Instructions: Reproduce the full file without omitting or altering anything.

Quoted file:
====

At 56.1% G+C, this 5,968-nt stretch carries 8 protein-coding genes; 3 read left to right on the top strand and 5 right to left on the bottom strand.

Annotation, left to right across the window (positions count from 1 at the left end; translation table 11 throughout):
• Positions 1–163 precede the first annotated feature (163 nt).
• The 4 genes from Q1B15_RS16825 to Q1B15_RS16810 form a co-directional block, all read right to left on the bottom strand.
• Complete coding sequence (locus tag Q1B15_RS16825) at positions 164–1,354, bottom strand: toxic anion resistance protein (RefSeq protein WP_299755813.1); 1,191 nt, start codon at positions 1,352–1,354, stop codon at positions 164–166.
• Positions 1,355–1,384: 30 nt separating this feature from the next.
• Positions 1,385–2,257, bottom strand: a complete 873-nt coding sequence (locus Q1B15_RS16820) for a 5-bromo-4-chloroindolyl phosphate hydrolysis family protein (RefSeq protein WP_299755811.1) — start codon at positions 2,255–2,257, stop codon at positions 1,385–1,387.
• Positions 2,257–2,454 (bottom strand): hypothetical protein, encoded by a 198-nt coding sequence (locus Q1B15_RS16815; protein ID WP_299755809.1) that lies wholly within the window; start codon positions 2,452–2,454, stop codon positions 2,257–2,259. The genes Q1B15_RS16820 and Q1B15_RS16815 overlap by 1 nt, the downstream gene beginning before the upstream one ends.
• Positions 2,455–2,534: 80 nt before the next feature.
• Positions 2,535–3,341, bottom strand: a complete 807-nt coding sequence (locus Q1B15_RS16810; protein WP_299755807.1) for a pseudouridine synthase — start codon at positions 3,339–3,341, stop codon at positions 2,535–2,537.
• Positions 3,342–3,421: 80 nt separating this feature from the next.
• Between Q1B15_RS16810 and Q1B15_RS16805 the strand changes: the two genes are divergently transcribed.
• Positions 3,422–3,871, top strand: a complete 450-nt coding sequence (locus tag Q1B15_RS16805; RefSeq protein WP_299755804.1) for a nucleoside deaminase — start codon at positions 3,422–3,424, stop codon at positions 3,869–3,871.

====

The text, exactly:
At 56.1% G+C, this 5,968-nt stretch carries 8 protein-coding genes; 3 read left to right on the top strand and 5 right to left on the bottom strand.

Annotation, left to right across the window (positions count from 1 at the left end; translation table 11 throughout):
• Positions 1–163 precede the first annotated feature (163 nt).
• The 4 genes from Q1B15_RS16825 to Q1B15_RS16810 form a co-directional block, all read right to left on the bottom strand.
• Complete coding sequence (locus tag Q1B15_RS16825) at positions 164–1,354, bottom strand: toxic anion resistance protein (RefSeq protein WP_299755813.1); 1,191 nt, start codon at positions 1,352–1,354, stop codon at positions 164–166.
• Positions 1,355–1,384: 30 nt separating this feature from the next.
• Positions 1,385–2,257, bottom strand: a complete 873-nt coding sequence (locus Q1B15_RS16820) for a 5-bromo-4-chloroindolyl phosphate hydrolysis family protein (RefSeq protein WP_299755811.1) — start codon at positions 2,255–2,257, stop codon at positions 1,385–1,387.
• Positions 2,257–2,454 (bottom strand): hypothetical protein, encoded by a 198-nt coding sequence (locus Q1B15_RS16815; protein ID WP_299755809.1) that lies wholly within the window; start codon positions 2,452–2,454, stop codon positions 2,257–2,259. The genes Q1B15_RS16820 and Q1B15_RS16815 overlap by 1 nt, the downstream gene beginning before the upstream one ends.
• Positions 2,455–2,534: 80 nt before the next feature.
• Positions 2,535–3,341, bottom strand: a complete 807-nt coding sequence (locus Q1B15_RS16810; protein WP_299755807.1) for a pseudouridine synthase — start codon at positions 3,339–3,341, stop codon at positions 2,535–2,537.
• Positions 3,342–3,421: 80 nt separating this feature from the next.
• Between Q1B15_RS16810 and Q1B15_RS16805 the strand changes: the two genes are divergently transcribed.
• Positions 3,422–3,871, top strand: a complete 450-nt coding sequence (locus tag Q1B15_RS16805; RefSeq protein WP_299755804.1) for a nucleoside deaminase — start codon at positions 3,422–3,424, stop codon at positions 3,869–3,871.